|Publication number||US6038332 A|
|Application number||US 08/924,694|
|Publication date||Mar 14, 2000|
|Filing date||Sep 5, 1997|
|Priority date||Sep 5, 1997|
|Also published as||DE69821958D1, DE69821958T2, EP1019867A1, EP1019867A4, EP1019867B1, WO1999012123A1|
|Publication number||08924694, 924694, US 6038332 A, US 6038332A, US-A-6038332, US6038332 A, US6038332A|
|Inventors||Glenn Fishbine, David E. Stoltzman|
|Original Assignee||Digital Biometrics, Inc.|
|Export Citation||BiBTeX, EndNote, RefMan|
|Patent Citations (20), Referenced by (61), Classifications (4), Legal Events (5)|
|External Links: USPTO, USPTO Assignment, Espacenet|
The present invention relates to a method and apparatus for capturing the image of a palm print.
The use of fingerprints and palm prints are widely employed to identify individuals. It is common to ink both fingerprints and palm prints and apply a print to a card. The inked cards are then sent to forensic laboratories where they can be scanned into a computer and used for comparison to fingerprints or palm prints already in the computer. Often times the inked images are rejected by forensic laboratories because of poor quality. If an inked card is rejected, the prints need to be redone. The process of inking prints and rejecting cards is very costly.
Electronic techniques have been developed to optically scan fingerprints into computers. By optically scanning fingerprints into a computer, the quality of the prints may be assured. Commercially successful techniques of optically scanning fingerprints employ a prism on which a finger is rolled. Commonly assigned U.S. Pat. No. 4,933,976 teaches that a camera can continuously take photos of a finger rolling across a prism and that those photos may be merged together as a mathematical function of their overlapping portions to form a composite image of a rolled fingerprint. In practice the prism provides a generally flat surface and the photos are taken by a CCD element.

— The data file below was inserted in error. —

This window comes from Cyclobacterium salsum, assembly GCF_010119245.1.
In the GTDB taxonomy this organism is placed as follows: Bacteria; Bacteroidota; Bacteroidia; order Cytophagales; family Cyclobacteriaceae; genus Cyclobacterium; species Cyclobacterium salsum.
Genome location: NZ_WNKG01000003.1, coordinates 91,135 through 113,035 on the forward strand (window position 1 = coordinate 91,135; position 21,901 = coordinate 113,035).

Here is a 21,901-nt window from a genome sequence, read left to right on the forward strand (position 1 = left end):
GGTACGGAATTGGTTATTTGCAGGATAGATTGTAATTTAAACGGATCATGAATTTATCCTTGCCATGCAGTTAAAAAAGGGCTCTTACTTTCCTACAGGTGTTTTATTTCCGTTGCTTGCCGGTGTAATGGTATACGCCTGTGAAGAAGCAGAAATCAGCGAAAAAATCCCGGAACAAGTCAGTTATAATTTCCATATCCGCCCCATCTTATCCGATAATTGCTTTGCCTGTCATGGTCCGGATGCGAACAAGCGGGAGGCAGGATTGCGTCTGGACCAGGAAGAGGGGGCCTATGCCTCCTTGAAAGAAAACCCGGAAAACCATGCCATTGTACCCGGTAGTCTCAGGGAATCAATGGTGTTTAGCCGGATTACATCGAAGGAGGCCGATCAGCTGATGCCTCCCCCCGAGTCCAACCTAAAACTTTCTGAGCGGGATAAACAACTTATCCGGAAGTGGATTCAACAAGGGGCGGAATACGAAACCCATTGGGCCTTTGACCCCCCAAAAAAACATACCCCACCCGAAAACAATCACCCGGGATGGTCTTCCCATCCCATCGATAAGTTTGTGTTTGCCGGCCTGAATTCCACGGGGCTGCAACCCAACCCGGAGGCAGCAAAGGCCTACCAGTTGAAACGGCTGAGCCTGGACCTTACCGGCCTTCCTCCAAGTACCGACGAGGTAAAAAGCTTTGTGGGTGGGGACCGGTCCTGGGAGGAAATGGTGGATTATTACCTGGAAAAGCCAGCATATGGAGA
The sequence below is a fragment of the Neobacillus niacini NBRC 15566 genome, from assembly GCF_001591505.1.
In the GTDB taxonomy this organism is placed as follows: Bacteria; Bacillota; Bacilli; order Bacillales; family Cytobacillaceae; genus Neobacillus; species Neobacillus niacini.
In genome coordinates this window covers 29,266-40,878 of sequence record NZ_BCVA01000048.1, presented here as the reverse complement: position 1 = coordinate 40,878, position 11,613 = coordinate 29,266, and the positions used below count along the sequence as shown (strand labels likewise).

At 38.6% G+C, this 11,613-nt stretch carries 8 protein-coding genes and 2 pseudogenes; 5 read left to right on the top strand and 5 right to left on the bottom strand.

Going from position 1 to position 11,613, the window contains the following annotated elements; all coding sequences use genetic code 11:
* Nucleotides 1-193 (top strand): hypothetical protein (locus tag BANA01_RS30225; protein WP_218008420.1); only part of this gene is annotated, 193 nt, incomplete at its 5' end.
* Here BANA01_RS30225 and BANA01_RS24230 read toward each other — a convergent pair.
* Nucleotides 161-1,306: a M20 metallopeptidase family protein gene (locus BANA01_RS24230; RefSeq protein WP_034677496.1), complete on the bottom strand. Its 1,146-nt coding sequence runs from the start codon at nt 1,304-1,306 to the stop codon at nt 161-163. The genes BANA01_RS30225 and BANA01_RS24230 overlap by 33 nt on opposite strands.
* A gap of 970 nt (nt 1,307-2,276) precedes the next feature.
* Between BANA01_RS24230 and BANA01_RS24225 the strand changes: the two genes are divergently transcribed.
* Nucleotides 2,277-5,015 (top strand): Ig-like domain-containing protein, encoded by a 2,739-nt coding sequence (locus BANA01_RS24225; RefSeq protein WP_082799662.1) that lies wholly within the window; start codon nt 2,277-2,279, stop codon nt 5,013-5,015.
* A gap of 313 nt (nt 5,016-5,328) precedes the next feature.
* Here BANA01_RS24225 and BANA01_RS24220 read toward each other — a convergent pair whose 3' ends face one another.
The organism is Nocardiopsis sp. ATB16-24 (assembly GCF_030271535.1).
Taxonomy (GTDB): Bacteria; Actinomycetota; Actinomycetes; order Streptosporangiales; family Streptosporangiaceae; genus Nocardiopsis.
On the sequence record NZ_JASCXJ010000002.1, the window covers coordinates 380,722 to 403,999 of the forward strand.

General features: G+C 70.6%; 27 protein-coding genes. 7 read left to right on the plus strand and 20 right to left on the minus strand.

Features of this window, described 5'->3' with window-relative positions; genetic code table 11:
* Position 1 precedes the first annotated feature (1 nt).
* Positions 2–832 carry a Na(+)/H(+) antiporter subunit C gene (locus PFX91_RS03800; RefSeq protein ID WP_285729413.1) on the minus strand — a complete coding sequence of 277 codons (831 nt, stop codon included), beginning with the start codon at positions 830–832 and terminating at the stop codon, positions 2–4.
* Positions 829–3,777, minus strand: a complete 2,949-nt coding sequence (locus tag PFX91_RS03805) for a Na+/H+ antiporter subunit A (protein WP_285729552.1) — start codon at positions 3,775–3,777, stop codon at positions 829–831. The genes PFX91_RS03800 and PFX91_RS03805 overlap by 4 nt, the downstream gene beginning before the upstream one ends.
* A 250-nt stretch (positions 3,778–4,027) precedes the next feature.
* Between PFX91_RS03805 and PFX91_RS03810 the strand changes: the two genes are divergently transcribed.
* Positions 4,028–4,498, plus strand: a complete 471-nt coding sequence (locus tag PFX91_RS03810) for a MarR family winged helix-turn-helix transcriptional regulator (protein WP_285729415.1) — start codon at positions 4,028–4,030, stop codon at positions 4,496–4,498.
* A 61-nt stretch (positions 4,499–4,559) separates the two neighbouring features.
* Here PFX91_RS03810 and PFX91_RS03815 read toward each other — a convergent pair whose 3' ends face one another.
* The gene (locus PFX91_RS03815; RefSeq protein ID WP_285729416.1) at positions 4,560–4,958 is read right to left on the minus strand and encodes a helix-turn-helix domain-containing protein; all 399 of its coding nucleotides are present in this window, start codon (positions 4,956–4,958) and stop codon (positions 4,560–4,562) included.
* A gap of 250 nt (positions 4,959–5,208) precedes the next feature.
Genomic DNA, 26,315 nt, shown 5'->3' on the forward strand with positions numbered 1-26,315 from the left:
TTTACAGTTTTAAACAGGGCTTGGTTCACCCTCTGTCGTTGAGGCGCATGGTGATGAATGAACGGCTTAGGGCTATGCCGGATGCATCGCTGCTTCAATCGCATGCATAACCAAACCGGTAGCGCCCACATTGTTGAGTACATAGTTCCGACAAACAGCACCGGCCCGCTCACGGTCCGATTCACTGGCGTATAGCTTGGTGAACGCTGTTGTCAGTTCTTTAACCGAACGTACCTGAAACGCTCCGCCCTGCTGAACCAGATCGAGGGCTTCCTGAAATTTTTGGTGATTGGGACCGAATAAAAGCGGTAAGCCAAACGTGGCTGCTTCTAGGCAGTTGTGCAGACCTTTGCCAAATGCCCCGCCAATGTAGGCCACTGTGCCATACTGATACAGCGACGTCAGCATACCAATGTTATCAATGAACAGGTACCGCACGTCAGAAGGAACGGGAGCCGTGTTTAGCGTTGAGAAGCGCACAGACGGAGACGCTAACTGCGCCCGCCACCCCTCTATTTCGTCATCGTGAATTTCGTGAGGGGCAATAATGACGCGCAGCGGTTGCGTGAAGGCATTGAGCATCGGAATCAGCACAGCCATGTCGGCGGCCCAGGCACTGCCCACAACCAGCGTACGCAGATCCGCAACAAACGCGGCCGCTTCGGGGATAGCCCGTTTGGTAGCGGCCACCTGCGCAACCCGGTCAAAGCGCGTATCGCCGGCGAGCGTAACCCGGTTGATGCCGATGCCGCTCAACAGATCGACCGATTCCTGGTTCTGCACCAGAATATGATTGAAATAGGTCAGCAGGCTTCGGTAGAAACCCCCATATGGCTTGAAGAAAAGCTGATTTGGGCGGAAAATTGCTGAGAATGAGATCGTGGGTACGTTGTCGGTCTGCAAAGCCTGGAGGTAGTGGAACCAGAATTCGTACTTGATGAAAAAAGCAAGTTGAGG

Palm print devices, however, have not been commercially successful. One reason might be that the use of a prism to capture palm prints creates problems. One of the problems is that the use of prisms to capture images creates parallax. To capture a satisfactory palm image, at resolutions mandated by government agencies using the technique taught by the '976 patent would require very intense light source and an extremely large CCD element. In practice while such components are available in the market place they are not commercially viable due to their cost, and energy requirements.
One attempt to capture palm print images is described in U.S. Pat. No. 5,528,355 to Maase. Maase discloses a system which utilizes a prism having a curved portion and an adjacent flat portion. The palm is placed on the curved portion with the heel of the palm being on the flat portion of the prism. According to the disclosure in Maase, the curved surface of the prism permits more constant contact between the palm and the prism thereby providing an improved palm print image. Maase does not address the problem associated with parallax and thus does not provide an accurate palm print image.